GRACE - GMO Risk Assessment and Communication of Evidence

The main programme activities of the GRACE project have been designed to:

  • a) elaborate and implement systematic, transparent and inclusive reviews of existing evidence of potential health, environmental, and socio-economic impacts (risks and benefits) of GM plants (GMPs) or food and feed derived from GMPs, and;
  • b) consider the design, execution and interpretation of results of animal feeding trials as well as in vitro studies for assessing the safety of GM food and feed.
These key activities will yield valuable and accessible information on the main issues associated with GMPs for risk assessors, risk managers, policy makers, scientists, technology developers, other stakeholders, and the general public. This information will be hosted in an online central access point specially designed and constructed for the project, the primary database of which will be sustained by the Julius Kühn Institut (JKI) after the end of the project.

GRACE is committed to giving high priority to consulting professional users (mainly GMO risk assessors and risk managers, policy-makers) and a broad range of stakeholders throughout the entire project. Their input will influence the design, content and output of the reviews and central access point. This networking and consultation on both the process and the outputs of the project with the scientific community, users and stakeholders as well as the broader public will be achieved by a range of different approaches, of which the current stakeholder consultation is the first concerning the central access point.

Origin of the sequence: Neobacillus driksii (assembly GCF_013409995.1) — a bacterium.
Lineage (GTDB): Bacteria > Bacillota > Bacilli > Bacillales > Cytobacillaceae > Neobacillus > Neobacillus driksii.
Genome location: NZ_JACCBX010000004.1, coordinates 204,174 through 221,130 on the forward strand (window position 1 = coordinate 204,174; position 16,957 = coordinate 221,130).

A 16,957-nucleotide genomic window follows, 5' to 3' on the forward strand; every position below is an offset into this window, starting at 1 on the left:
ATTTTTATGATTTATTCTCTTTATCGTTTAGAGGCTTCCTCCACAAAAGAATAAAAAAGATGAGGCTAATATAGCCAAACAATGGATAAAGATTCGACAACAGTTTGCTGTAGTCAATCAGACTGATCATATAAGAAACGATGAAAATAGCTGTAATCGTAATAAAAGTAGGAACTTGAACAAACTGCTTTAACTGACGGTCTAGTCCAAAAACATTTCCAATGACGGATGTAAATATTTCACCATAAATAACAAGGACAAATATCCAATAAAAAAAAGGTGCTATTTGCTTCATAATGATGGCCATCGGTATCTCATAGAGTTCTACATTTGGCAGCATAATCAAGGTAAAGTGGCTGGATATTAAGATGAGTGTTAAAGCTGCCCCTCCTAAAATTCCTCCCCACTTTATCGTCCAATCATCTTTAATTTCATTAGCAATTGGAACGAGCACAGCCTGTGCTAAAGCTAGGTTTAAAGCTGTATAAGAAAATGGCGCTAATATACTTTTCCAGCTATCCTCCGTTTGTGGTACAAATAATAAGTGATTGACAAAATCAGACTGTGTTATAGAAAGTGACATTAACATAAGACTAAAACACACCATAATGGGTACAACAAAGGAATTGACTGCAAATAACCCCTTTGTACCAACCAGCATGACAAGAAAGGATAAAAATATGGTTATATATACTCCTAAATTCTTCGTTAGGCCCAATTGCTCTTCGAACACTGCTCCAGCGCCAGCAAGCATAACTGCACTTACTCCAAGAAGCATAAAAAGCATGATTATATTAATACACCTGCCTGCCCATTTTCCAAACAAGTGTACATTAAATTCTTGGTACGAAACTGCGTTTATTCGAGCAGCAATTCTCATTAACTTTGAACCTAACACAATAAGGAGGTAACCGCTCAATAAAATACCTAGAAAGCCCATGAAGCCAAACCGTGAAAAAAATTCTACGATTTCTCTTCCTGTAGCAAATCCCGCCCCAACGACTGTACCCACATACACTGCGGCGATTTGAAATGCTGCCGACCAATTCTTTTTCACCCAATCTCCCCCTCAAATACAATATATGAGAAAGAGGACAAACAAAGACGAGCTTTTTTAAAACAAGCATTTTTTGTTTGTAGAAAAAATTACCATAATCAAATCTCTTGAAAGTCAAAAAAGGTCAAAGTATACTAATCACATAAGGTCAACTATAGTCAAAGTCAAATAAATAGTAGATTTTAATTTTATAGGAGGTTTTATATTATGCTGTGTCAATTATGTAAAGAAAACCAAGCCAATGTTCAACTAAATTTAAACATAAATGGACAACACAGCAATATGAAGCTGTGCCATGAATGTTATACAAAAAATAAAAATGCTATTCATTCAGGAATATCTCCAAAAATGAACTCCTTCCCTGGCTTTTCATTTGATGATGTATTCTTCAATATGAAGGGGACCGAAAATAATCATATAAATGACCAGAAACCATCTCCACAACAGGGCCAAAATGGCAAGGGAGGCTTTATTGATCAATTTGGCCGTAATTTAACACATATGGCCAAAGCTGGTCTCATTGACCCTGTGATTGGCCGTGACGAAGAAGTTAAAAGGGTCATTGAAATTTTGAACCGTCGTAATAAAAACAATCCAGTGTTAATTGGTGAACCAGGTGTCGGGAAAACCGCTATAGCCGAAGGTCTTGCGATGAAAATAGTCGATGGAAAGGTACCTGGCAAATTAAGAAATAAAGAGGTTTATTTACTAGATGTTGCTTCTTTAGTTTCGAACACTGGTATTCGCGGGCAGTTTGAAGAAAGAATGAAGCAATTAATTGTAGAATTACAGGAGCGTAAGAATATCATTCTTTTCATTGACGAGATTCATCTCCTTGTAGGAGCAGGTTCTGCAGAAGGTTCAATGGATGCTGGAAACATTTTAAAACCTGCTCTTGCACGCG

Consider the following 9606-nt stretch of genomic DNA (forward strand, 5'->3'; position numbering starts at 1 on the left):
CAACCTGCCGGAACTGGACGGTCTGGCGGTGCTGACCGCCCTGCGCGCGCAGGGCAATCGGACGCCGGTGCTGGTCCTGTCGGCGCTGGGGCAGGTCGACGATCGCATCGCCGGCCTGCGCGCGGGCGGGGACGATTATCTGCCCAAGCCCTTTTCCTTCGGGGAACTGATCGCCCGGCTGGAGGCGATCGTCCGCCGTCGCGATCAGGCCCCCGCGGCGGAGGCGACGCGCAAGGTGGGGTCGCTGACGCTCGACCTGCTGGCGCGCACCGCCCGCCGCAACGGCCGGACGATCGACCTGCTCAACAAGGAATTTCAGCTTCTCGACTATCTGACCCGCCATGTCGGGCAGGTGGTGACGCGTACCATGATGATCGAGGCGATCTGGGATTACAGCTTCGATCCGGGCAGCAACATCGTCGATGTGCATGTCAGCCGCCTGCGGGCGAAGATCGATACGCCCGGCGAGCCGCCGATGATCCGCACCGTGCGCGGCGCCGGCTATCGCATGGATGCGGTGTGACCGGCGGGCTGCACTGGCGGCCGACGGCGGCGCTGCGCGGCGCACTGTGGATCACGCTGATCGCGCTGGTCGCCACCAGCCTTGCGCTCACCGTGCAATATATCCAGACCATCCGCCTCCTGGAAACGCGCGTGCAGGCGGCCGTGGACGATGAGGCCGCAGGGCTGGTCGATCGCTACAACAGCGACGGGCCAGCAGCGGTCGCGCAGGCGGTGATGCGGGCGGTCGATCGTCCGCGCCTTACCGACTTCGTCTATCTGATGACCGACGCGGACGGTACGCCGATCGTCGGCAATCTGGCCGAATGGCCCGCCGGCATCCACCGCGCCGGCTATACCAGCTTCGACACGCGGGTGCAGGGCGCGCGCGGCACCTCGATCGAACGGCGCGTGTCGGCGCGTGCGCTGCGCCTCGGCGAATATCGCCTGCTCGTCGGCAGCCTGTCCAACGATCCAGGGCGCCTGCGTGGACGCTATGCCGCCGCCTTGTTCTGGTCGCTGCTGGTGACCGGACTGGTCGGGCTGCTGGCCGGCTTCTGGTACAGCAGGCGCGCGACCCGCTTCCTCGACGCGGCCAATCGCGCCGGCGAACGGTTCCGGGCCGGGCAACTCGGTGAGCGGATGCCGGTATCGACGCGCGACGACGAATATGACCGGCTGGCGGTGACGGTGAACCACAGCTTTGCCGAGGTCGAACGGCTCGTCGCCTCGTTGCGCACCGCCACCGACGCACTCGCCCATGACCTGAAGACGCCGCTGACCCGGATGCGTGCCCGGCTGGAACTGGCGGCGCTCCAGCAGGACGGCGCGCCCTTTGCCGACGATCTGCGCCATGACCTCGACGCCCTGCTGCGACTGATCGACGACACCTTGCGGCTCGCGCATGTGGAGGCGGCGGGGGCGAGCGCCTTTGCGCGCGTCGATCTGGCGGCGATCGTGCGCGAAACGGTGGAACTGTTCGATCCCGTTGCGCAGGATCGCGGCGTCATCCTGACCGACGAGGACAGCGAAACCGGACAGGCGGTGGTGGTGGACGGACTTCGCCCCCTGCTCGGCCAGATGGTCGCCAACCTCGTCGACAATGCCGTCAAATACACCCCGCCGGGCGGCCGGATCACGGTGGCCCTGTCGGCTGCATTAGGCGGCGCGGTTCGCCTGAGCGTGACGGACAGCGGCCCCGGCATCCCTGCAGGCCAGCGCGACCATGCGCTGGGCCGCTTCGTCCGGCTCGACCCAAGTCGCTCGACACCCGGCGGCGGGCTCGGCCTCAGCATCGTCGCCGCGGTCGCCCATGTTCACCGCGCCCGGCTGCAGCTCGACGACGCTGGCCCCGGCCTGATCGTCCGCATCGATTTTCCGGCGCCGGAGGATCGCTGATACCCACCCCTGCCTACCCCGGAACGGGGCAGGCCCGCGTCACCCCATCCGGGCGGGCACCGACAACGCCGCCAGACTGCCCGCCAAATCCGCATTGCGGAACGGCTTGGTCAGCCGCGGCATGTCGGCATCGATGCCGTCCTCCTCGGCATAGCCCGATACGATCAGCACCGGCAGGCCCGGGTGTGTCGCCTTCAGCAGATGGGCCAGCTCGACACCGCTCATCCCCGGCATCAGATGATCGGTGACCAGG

GRACE is actively seeking interested stakeholders with a high degree of work-related experience in using relevant online informatic tools in support of the risk assessment and/or risk management of GMPs. A small number of the identified professional users and stakeholders will be invited to form a Feedback Group, to be consulted via video conference, during the development of the GRACE central access point to ensure its eventual relevance to the wider biosafety community and interested members of the public.

GRACE webpage